One of the greatest living sculptors

Anthony Cragg, known as Tony Cragg is a British sculptor who was born in Liverpool in 1949. He has lived and worked in Wüppertal in Germany since 1977, where he also teaches.
After originally training in science, he soon changed paths to attend Gloucestershire College of Art and Design in Cheltenham from 1969 to 1970 and then Wimbledon School of Art and the Royal College of Art in London.
A winner of numerous prizes (including the Turner Prize in 1988), he shows his work all over the world, and the most important museums of contemporary art have his works in their collections.

He was recently invited to the Musée du Louvre where his sculptures have been integrated with the museum's collections of ancient to an enthusiastic reception by the public.

Tony Cragg has had a long history of contacts with Saint-Étienne since the Musée d’Art et d’Industrie gave him his first exhibition in France in 1981.
The Musée d’Art Moderne de Saint-Étienne Métropole has three of the artist's sculptures, The Blue Moon (1980), Pan Dice (1999/image) and Clear Glass Stack (1999), which count among the major pieces in the collection.

A member of the New British Sculpture movement which formed at the end of the 1970s and the beginning of the 1980s, he worked by transforming ordinary materials. A keen observer of his time and of the consumer society, he recovered materials that were due to be discarded or destroyed and assembled them to form wall mosaics (The Blue Moon, 1980/image).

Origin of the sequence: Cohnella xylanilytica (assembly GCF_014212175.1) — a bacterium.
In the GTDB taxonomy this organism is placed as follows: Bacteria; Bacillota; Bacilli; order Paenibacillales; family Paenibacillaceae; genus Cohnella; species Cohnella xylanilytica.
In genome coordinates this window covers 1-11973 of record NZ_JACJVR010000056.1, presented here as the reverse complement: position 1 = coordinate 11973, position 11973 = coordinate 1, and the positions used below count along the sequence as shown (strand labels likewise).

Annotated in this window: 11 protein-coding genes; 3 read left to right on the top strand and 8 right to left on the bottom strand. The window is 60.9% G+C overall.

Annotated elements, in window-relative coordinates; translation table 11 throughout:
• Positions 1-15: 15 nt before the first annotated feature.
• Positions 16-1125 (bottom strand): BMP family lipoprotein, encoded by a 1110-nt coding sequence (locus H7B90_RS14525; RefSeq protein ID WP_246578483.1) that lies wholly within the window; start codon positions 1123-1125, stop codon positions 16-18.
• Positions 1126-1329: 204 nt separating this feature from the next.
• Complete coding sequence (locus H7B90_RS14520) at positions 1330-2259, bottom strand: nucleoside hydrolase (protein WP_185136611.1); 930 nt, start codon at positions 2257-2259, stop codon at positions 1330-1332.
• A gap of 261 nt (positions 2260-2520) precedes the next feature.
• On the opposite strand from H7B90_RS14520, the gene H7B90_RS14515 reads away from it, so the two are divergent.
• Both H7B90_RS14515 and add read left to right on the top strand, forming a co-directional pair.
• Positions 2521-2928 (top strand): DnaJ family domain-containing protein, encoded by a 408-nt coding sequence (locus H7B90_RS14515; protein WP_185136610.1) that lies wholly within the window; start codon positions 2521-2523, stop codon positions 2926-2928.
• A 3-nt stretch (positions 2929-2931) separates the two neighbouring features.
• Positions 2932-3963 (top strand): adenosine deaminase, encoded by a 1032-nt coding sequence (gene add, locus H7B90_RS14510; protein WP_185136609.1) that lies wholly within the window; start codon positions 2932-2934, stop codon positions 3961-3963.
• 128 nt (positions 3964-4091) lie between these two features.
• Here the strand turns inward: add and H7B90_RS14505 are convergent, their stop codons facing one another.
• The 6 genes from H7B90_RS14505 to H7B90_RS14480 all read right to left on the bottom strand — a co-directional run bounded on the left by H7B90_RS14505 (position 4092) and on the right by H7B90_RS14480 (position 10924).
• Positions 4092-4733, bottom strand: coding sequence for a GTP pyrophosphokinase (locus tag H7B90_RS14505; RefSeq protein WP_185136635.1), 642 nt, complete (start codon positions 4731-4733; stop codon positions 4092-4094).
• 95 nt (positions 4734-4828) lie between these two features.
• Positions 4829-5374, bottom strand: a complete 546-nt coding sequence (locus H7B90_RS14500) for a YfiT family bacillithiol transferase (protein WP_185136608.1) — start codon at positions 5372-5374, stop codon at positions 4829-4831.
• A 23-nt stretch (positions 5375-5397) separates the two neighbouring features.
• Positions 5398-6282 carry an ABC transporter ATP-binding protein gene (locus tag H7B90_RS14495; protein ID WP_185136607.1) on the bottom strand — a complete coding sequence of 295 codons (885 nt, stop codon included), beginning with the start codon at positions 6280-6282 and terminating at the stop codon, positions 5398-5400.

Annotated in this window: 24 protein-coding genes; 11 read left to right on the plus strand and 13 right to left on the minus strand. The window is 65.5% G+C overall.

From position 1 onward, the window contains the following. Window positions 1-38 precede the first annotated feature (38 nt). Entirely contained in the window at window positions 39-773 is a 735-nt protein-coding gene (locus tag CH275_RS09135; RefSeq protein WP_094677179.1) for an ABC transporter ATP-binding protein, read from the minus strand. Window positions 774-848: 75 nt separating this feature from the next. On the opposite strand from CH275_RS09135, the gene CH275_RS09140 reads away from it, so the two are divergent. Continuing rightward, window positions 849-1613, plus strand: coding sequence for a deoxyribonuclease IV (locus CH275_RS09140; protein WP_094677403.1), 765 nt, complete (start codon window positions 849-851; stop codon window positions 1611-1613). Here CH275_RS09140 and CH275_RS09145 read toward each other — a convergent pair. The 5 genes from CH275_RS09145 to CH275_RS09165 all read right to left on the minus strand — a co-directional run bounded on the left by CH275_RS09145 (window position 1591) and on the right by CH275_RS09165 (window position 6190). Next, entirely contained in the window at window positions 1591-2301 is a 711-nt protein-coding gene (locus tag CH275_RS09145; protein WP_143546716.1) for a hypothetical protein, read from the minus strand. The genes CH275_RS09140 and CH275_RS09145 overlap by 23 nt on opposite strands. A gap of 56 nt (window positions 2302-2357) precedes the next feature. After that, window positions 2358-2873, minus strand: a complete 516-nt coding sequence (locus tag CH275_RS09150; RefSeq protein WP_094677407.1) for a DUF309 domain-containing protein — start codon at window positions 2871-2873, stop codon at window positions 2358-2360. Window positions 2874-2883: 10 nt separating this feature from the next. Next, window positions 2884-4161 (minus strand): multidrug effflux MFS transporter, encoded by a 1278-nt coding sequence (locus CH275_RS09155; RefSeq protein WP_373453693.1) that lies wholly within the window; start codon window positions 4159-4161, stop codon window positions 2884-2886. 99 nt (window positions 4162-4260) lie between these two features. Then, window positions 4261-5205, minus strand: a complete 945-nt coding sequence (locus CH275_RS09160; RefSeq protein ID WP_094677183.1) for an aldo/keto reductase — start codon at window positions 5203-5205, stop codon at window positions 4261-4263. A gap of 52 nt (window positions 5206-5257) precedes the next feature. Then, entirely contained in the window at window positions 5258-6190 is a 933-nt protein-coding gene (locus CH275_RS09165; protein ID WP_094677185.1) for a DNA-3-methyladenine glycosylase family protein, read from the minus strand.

Later on, he began to develop his work using more traditional materials such as wood, bronze and marble. Whilst he constantly renews his forms, he never strays far from the evocation of the human body. He has produced monumental works that can weigh up to several thousand kilos with an outstanding degree of technical mastery.

He has developed an "alphabet of sculpture" by diversifying the basic materials he uses. His compositions are installed on walls or on the ground. Later, he began to cover his forms with recovered objects.

In Saint-Étienne, Tony Cragg is offering visitors a selection of works produced in the last few years: unique wooden sculptures, never seen before in France. Alongside this series, we can also see works in steel, marble and bronze, which will give the public an idea of the rich variety offered by contemporary sculpture. Numerous drawings complete the offering, drawings that the artist considers as works in their own right and not merely preparatory sketches.
The space in the main hall of the Musée d’Art Moderne provides a magnificent setting for Tony Cragg's imposing sculptures. This exhibition offers a complete overview of the different aspects of the art of sculpture.